Fashion’s Future Fabrics: Brands Tap Sustainability & Tech
Consumer demand for sustainable goods and advanced technology is on the rise. Smart brands and retailers are finding innovative ways to satisfy these environmentally conscious yet stylistically discerning millennials. Here, we take a look at three future-facing fashion projects and innovations for July.
- H&M-owned brand Cos has launched its savvy new Repurposed Cotton Project – a collection of sweatshirts made entirely of cotton scraps from a year of production. The low-cost process entails shredding, compacting, spinning, weaving and dying the discarded cotton, with the results identical in look and feel to similar non-sustainable alternatives.
- Brooklyn-based start-up Loomia has developed a nylon-like material that works like a circuit board and can be draped, creased and stretched. Not only can the textile emit light and heat, allowing the user to illuminate their path at night or warm their clothes in the winter, but it can also gather valuable data for fashion companies. The user can seamlessly sell this data – which includes their surrounding climate and activity levels – to fashion brands and retailers, who can use the data as feedback to improve their products and design processes.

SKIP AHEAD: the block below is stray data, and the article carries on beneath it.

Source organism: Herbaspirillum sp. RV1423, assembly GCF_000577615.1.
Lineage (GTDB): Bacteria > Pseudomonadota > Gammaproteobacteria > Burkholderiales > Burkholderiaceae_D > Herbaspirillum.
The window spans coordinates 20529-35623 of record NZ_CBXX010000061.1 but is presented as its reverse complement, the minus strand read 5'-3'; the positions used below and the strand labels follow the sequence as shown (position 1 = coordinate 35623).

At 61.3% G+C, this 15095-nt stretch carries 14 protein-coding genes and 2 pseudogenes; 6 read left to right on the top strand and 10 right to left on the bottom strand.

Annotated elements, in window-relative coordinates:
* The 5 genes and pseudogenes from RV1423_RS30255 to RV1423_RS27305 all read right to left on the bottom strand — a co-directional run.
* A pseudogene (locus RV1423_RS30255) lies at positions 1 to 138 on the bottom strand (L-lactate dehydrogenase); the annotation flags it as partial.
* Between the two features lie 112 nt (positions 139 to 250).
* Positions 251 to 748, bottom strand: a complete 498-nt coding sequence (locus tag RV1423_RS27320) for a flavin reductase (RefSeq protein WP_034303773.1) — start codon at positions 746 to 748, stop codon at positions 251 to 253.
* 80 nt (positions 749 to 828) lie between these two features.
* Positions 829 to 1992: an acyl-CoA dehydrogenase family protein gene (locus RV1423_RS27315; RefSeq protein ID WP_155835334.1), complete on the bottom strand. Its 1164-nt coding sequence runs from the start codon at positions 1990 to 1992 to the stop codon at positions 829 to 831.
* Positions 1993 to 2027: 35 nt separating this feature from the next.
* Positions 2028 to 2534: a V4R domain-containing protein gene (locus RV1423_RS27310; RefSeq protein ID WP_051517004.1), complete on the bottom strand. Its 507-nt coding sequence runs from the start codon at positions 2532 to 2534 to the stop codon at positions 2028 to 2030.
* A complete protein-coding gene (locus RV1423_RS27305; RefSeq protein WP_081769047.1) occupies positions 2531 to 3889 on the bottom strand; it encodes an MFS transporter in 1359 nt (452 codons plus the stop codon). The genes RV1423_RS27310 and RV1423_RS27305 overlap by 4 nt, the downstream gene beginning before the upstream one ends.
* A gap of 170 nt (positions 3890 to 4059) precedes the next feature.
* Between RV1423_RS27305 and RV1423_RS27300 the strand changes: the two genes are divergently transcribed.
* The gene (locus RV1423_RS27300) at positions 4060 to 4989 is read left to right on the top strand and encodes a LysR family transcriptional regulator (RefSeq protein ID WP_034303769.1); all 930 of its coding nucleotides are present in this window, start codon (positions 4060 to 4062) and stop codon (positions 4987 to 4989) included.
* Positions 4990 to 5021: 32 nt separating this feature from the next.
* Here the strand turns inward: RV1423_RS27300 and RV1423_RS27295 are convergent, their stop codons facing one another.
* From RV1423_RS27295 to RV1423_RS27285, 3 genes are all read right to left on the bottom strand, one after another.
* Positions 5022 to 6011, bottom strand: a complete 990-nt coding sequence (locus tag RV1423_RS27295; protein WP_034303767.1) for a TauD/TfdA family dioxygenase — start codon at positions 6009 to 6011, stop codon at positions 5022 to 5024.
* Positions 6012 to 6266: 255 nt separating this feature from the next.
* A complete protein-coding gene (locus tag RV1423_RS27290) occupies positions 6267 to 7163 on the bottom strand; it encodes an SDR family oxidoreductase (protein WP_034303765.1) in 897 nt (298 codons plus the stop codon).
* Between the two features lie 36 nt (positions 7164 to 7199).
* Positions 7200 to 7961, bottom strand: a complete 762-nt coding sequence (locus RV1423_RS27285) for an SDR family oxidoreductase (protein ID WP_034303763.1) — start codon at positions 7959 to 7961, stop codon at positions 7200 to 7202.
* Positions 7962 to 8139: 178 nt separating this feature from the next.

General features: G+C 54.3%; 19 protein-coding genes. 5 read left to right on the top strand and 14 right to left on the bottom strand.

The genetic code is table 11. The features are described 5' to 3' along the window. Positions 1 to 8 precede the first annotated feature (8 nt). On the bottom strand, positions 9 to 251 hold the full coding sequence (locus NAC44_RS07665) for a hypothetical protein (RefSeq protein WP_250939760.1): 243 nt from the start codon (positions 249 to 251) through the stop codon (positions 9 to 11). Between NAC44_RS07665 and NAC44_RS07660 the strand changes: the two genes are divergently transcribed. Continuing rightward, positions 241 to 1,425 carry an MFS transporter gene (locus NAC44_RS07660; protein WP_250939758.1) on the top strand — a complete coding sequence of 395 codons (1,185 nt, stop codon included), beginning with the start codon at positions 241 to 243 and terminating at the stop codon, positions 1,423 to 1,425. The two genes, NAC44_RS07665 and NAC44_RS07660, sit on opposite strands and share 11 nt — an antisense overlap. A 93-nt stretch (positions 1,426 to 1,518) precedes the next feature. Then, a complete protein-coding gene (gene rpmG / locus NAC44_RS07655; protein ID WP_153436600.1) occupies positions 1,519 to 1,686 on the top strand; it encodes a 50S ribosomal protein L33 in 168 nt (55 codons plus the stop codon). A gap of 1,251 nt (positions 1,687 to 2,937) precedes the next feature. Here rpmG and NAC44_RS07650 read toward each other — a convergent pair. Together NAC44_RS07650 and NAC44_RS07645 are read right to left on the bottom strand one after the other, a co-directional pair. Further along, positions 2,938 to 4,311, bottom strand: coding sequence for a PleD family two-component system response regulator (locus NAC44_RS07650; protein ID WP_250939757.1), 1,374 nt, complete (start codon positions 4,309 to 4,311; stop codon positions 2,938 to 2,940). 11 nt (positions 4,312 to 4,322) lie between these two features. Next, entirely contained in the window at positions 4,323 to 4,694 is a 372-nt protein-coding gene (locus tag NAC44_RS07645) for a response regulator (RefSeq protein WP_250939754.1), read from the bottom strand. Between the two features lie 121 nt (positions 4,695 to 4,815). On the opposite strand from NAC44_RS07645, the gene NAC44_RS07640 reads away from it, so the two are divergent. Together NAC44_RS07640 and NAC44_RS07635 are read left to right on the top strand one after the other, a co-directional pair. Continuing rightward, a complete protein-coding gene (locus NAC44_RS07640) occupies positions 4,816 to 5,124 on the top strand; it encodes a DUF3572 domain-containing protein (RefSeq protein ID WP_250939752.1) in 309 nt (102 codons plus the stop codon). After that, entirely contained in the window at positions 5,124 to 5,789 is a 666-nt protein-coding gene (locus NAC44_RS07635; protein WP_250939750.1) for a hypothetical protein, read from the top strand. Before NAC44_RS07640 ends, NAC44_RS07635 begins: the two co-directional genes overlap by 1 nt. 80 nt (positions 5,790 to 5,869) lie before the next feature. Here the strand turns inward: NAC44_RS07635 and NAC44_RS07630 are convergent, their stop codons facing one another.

- LA-based materials start-up Circular Systems uses banana by-products, pineapple leaves, flax and hemp stalk, and waste created from crushing sugar cane to create a natural fibre that can be woven into material fabrications for garments. The company will work with brands like H&M and Levi’s to integrate its fibres into their fabric-manufacturing operations.
For more on sustainable solutions, see A Sustainable Journey, Fashion’s Sustainability Surge and Sustainability Turns Smart: Manufacturing a Clean Future.